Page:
What the fat-cat debacle and GTech trial illustrated all too clearly was that while the nation had fallen in love with the Lottery, it was far from enamoured with Camelot. The persistent criticism is that the Lottery operator must be either arrogant or naive in refusing to understand why so many people are disgusted that it should make so much money.
Yet the National Lottery was created under a Tory government, at a time when profit was the central motivation. That climate is changing, but Camelot seems to be struggling to catch up and at times has failed to understand that as a national lottery, the public feels it has a stake in it.
Paradoxically the Lottery set out to establish itself as a national institution and Camelot regarded it as crucial that the draw was broadcast on the BBC. This relationship has provoked controversy, not least because the BBC pays Camelot £500,000 a year for the privilege of hosting the Lottery show. The broadcaster's defence is that the scale of the Lottery makes it newsworthy, and it is therefore performing a public service; besides which, half of the fee goes to good causes.
The accusations that the BBC was running little more than an advertisement for Camelot came to a head when it launched the National Lottery Big Ticket Show in March 1998. Viewers had to buy a £2 scratchcard to get on to the show and compete for the £100,000 prize. Despite the care taken by the BBC to ensure that its presenters were not pictured with the scratchcards and the BBC name was not used on promotional material, there was uproar. Sir Christopher Bland, the BBC's chairman, had to reassure Chris Smith that the corporation really was working within its charter.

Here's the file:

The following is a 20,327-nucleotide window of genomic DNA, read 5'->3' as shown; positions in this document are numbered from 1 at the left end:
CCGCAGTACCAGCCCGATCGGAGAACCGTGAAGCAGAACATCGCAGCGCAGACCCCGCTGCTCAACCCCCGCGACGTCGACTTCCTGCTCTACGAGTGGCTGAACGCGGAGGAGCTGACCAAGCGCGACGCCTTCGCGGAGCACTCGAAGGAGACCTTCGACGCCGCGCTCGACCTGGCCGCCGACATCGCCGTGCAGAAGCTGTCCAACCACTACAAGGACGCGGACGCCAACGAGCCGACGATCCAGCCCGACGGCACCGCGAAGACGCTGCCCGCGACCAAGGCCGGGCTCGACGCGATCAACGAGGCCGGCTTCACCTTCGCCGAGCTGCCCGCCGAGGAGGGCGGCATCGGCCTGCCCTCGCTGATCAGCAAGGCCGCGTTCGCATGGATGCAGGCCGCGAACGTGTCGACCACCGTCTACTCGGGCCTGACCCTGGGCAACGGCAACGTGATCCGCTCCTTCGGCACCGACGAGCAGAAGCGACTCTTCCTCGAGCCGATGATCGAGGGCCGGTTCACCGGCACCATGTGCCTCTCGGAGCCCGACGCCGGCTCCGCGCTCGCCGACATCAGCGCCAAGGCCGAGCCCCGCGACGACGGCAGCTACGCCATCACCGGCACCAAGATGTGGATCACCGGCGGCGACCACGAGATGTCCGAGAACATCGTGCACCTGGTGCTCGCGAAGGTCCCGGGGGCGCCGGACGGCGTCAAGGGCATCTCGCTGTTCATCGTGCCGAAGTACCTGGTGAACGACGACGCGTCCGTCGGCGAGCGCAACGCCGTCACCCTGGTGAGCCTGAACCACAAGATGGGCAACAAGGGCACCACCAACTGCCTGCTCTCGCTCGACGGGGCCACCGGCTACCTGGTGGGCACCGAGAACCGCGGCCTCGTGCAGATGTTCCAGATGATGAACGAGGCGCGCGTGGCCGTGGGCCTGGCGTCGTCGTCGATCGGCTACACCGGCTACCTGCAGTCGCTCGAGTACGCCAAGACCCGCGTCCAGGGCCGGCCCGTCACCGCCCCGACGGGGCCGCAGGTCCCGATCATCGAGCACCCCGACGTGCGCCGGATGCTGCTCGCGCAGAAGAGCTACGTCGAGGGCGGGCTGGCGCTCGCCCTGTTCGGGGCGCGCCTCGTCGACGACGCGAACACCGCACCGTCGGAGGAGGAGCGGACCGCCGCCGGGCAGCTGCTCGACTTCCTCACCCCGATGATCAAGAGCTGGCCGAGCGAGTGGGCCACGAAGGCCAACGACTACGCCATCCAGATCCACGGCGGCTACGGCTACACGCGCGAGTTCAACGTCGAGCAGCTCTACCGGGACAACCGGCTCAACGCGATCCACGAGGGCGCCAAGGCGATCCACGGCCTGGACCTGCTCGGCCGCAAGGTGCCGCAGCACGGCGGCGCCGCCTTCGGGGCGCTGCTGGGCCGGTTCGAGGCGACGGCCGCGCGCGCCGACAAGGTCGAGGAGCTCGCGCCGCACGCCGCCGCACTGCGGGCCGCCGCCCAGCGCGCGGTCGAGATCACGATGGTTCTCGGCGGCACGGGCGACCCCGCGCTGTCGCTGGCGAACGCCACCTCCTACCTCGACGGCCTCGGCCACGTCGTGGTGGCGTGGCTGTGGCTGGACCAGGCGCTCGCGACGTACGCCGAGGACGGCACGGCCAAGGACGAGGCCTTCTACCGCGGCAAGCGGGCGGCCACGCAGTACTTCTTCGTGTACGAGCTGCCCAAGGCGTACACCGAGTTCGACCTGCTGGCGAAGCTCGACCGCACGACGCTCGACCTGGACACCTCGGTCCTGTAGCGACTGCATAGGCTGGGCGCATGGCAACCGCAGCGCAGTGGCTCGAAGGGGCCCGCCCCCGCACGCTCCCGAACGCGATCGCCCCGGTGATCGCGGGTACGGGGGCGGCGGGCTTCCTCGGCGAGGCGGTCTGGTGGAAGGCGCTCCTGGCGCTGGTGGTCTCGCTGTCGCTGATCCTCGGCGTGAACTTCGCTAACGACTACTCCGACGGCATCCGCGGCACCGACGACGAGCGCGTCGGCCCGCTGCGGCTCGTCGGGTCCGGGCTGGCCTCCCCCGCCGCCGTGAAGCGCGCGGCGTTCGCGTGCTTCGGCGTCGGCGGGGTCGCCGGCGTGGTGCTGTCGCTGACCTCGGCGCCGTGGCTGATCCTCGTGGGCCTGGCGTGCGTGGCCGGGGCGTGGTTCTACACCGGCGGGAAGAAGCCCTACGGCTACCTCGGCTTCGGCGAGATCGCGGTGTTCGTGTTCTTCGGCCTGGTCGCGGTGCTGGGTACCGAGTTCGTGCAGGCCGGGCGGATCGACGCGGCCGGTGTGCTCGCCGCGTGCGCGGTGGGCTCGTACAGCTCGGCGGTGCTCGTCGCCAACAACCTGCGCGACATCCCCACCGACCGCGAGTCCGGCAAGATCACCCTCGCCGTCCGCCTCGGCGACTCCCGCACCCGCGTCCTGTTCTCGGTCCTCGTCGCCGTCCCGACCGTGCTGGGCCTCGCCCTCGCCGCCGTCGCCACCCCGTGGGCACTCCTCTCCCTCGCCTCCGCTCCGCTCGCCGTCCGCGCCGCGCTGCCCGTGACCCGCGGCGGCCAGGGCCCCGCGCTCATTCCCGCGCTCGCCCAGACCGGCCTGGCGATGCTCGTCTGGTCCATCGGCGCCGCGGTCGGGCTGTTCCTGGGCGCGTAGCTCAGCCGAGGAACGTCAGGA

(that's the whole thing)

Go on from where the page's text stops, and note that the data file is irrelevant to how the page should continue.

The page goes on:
The show was a disaster. In yet another precaution, the BBC had not used Camelot's name for the game, "TV Dreams", but instead its own, "Big Ticket". Viewers and players were confused, and the show bombed.
Just over a year ago, and not long after the Big Ticket incident, the Sun killed off Sir Lenny Lottery, and the Mirror quietly retired its own Lenny. While Camelot-baiting remains a favourite sport among journalists, if you happen to be lucky enough to hit the jackpot next week, don't bother to tick the box marked "publicity, please". You'll probably qualify for no more than a small paragraph buried on the inside pages of our favourite tabloids.
Jemimah Bailey is a freelance journalist and was media correspondent for the "Sunday Telegraph"